The decision to block foreign militaries from the Caspian Sea is a threat to the strategic interests of America and, to a lesser extent, the EU. Potentially, it could have negative repercussions on energy security. By removing any Western military influence in the region, Russia will be able to maintain the regional hegemony it considers its natural birthright. In addition to that, Iran will be able to ensure greater strategic flexibility moving forward with the nuclear accord. While in the West these maneuvers will inevitably be portrayed as dangerous and destabilizing, some credence must be given to the Caspian littoral states, especially Iran and Russia, for how dangerous and destabilizing they themselves might see foreign militaries operating freely in their own backyards upon Caspian waters. As the old adage goes, what you see depends largely upon where you stand. This seems especially apropos when trying to figure out the complexity of military life in the Caspian.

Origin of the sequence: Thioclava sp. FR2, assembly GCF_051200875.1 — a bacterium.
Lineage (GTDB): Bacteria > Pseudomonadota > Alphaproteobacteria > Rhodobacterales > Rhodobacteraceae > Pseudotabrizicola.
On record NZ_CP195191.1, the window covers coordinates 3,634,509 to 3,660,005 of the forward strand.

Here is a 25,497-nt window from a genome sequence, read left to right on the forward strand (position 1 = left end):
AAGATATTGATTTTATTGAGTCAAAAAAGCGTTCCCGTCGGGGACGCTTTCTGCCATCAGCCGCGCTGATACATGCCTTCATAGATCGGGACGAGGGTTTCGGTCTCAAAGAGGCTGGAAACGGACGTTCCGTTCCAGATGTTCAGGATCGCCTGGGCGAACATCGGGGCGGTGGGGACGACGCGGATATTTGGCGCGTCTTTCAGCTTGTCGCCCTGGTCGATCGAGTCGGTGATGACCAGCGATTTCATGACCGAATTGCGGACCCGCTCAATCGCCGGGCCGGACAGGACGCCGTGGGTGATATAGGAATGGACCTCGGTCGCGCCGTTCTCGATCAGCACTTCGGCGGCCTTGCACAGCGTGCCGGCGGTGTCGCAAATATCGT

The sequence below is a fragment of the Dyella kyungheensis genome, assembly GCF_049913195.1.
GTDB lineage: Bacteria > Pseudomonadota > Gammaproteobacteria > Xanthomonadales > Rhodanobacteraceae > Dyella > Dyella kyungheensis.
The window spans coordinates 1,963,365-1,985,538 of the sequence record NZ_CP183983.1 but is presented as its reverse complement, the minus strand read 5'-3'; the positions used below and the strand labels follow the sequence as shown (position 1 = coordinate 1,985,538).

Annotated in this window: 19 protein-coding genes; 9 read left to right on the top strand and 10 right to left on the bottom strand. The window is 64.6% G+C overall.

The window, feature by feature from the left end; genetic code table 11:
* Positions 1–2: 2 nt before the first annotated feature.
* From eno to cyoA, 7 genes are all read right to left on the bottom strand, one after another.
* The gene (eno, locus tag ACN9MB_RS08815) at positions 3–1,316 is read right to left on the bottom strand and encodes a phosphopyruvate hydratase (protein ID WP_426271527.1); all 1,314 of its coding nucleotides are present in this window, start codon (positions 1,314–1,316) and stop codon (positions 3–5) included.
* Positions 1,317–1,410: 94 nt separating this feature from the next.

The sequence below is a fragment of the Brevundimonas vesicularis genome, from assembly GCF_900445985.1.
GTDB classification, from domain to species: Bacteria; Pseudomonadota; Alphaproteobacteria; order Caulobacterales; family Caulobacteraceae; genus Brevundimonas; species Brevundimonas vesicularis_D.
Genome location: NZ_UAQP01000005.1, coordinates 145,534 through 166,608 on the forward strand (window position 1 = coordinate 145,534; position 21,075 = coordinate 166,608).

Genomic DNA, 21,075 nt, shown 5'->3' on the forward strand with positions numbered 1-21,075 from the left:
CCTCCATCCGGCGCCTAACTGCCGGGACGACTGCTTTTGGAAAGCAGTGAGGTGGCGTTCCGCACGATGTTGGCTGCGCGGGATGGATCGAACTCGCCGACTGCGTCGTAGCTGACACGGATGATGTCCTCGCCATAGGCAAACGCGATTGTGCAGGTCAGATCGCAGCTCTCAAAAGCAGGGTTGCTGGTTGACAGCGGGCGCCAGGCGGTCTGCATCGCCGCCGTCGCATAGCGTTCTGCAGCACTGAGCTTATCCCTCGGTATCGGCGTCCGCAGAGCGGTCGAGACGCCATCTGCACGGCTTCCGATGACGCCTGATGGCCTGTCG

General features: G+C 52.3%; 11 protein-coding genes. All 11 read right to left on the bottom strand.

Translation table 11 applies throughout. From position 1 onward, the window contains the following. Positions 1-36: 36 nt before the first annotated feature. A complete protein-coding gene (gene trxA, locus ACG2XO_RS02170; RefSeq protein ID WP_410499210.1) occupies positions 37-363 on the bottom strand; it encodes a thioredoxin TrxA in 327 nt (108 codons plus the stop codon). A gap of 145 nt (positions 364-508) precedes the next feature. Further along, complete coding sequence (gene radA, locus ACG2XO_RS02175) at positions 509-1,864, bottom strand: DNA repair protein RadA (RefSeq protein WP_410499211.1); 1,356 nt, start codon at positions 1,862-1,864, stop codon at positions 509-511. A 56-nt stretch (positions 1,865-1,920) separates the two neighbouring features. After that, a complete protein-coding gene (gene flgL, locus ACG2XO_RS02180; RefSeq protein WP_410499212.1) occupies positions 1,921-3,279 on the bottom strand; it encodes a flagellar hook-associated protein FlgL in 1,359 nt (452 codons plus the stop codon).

[1]  Russia, Iran, Azerbaijan, Kazakhstan, and Turkmenistan.
[2]  Dettoni, J. (2014, October 1). Russia and Iran lock NATO out of Caspian Sea. Retrieved from http://thediplomat.com/2014/10/russia-and-iran-lock-nato-out-of-caspian-sea/
[3]  Kucera, J. (2012, June 22). The Great Caspian Arms Race. Retrieved from http://foreignpolicy.com/2012/06/22/the-great-caspian-arms-race/
[4]  Metzel, M. (2014, September 29). Real breakthrough reached at 4th Caspian summit – Putin. Retrieved from http://tass.ru/en/russia/751856
[5]  Ibid.
[6]  Ibid.
[7]  United States Energy Information Administration. (2014, July 23). Oil and natural gas sales accounted for 68% of Russia’s total export revenues in 2013. Retrieved from http://www.eia.gov/todayinenergy/detail.cfm?id=17231